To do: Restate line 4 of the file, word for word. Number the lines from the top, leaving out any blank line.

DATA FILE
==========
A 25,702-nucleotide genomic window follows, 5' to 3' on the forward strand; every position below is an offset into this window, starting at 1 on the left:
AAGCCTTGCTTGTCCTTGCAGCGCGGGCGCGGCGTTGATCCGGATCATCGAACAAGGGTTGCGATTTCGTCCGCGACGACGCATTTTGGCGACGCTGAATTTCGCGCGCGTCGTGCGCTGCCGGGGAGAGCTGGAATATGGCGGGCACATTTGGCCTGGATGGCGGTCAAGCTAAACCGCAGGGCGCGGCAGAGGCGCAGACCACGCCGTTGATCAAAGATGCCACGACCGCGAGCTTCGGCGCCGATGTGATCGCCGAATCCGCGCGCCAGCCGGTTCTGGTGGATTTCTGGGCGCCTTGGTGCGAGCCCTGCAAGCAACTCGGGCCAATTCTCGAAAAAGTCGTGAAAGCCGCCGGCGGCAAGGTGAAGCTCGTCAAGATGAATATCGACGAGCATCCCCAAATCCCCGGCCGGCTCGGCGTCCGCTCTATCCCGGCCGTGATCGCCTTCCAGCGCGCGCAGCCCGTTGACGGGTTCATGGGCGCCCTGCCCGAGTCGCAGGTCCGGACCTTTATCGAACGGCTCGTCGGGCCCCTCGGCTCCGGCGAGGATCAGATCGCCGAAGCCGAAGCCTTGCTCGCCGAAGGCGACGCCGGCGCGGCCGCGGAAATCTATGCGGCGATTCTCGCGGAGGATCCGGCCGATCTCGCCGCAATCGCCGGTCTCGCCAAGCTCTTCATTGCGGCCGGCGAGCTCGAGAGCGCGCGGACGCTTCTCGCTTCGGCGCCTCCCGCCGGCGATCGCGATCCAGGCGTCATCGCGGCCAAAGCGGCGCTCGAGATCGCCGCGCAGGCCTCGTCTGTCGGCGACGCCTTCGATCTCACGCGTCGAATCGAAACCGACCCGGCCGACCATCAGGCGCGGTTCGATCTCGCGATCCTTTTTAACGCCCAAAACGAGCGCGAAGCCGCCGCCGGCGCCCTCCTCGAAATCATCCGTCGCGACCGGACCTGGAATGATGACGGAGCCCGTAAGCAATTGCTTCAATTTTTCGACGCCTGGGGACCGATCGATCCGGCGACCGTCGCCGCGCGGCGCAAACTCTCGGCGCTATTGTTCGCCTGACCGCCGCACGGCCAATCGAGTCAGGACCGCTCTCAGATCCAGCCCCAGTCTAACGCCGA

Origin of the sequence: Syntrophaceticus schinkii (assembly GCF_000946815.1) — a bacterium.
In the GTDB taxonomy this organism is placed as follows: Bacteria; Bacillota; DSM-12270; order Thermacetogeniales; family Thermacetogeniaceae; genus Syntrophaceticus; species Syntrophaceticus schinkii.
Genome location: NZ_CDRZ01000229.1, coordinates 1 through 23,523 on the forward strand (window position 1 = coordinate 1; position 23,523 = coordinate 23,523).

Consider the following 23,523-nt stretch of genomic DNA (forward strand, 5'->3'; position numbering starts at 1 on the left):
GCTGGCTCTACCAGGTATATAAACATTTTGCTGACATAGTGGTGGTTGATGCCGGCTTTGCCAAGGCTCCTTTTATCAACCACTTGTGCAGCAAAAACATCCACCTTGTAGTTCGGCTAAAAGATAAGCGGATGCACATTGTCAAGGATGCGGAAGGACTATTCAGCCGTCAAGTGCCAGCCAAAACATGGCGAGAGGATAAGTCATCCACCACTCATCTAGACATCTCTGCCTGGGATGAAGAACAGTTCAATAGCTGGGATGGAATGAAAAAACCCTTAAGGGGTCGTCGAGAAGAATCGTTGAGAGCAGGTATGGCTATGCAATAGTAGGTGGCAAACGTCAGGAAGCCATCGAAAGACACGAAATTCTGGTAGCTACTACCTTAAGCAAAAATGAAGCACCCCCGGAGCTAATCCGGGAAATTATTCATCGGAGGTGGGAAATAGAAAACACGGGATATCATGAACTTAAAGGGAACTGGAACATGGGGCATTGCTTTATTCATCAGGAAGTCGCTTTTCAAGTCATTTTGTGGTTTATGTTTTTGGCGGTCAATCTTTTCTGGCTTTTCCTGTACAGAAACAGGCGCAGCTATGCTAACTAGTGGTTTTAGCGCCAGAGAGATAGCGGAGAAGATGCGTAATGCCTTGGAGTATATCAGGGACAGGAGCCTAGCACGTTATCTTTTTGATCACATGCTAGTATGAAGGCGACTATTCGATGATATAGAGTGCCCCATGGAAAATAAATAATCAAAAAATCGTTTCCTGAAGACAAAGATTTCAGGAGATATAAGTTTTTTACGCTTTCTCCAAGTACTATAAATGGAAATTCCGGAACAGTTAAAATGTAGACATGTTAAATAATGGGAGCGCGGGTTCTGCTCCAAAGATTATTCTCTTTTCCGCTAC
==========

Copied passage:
In the GTDB taxonomy this organism is placed as follows: Bacteria; Bacillota; DSM-12270; order Thermacetogeniales; family Thermacetogeniaceae; genus Syntrophaceticus; species Syntrophaceticus schinkii.